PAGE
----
Investigators are in pursuit of more than £580million that was funnelled out of Toys R Us’s UK business and into a tax haven on the British Virgin Islands.
Accountants and hedge funds are understood to be on the trail of the cash – a loan that was handed over by the British arm of the toy retailer just months before it went bust.
Administrator Moorfields Corporate Recovery is preparing for a full investigation of Toys R Us’s financial affairs as it begins to close all its 105 stores and make 3,000 staff jobless.
It said the investigation will include determining why Toys R Us funnelled the £584.5million loan into an offshore subsidiary and then waived repayments.
Although pensions officials have previously asked company chiefs about the transaction, it remains a mystery.
Documents seen by the Mail reveal US hedge fund Blue Mountain Capital is chasing the money held in the British Virgin Islands as a way of making up for losses it suffered after the collapse of the American arm of Toys R Us.
If it proves successful, the hedge fund – once run by Barclays boss Jes Staley – will get its hands on the cash which may have been stripped from the UK arm.
Toys R Us hit trouble last year when its US parent filed for Chapter 11 bankruptcy protection after revealing it had £3.7billion worth of debt.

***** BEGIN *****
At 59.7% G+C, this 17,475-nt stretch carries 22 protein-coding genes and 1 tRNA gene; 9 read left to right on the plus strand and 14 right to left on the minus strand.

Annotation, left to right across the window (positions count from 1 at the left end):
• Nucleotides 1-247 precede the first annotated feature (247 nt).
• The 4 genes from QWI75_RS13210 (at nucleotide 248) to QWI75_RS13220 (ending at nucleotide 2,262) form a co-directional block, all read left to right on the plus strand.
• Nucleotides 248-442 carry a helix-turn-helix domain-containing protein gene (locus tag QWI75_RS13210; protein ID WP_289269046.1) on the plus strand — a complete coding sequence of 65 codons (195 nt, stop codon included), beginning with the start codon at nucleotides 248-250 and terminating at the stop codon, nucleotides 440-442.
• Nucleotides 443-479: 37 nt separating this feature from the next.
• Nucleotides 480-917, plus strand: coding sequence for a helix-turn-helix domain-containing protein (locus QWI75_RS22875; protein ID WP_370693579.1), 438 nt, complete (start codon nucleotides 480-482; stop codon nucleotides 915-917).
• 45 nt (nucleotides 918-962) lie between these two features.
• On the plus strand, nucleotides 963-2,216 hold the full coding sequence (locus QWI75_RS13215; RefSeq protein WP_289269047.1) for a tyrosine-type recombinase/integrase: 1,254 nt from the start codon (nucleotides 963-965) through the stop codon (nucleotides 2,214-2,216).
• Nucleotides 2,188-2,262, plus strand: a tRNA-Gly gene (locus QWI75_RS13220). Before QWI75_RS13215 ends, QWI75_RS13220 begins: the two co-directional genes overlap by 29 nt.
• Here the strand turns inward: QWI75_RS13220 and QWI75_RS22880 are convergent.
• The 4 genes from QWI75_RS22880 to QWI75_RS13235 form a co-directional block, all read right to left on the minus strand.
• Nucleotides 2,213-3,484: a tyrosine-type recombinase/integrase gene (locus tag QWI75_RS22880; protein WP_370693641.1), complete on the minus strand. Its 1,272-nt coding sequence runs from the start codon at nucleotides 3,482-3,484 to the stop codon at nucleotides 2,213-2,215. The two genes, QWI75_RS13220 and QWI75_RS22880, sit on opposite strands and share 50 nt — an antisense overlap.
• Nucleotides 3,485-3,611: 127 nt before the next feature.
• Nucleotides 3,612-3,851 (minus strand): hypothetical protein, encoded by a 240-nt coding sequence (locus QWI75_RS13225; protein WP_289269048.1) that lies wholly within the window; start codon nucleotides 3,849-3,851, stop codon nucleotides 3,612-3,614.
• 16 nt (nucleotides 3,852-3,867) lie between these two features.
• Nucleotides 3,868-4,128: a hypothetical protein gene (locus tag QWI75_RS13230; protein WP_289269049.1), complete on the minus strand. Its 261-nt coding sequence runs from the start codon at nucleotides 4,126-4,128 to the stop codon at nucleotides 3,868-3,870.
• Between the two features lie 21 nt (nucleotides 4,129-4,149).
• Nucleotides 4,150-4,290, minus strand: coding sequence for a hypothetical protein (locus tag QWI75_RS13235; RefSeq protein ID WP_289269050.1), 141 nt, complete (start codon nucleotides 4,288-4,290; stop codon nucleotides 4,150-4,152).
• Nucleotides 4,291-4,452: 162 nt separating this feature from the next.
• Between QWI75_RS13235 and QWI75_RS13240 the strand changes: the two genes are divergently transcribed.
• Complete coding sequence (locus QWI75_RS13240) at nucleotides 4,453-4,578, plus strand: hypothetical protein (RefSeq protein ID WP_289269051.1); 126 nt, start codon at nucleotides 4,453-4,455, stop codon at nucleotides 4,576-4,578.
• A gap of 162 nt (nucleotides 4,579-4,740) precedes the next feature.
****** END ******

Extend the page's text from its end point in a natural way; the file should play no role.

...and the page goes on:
Months later, the UK business admitted it had run into financial difficulty and announced plans to close a quarter of its 105 stores.
The retailer agreed to pay £9million into its pension fund and continue trading over the crucial festive period. But it was forced to admit defeat and is getting ready to shut all its stores over the next few weeks, which will leave thousands of staff out of work.
Tax experts have called for an investigation into the company’s finances after its accounts revealed the write-off of the £584.5million loans to a company based in the British Virgin Islands, a territory commonly used by companies for tax avoidance purposes.
The loans first appeared in company accounts in January 2017, and appear as sums of £92.5million plus interest, and £461.4million plus £25.6million to TRU (BVI) Finance II.
It states that these payments were waived – suggesting the money handed to the British Virgin Islands and the interest that should have been paid by the company to the UK, had been given up on.
This is significant because of the £38million pension deficit at Toys R Us.
The scheme is set to fall into the Pension Protection Fund and members could lose up to 10pc of their incomes.
Prem Sikka, professor of accounting and finance at the University of Sheffield, said at the time: ‘Why on earth did they have all these subsidiaries based offshore? The straight answer is that it offers it a degree of secrecy and confidentiality.’
A spokesman for Toys R Us said: ‘These were non-cash transactions between the UK holding company and its wholly owned subsidiary in the BVI.
‘They had no impact on the financial position of the UK trading company and the move was part of a broader effort to simplify the UK group structure.’
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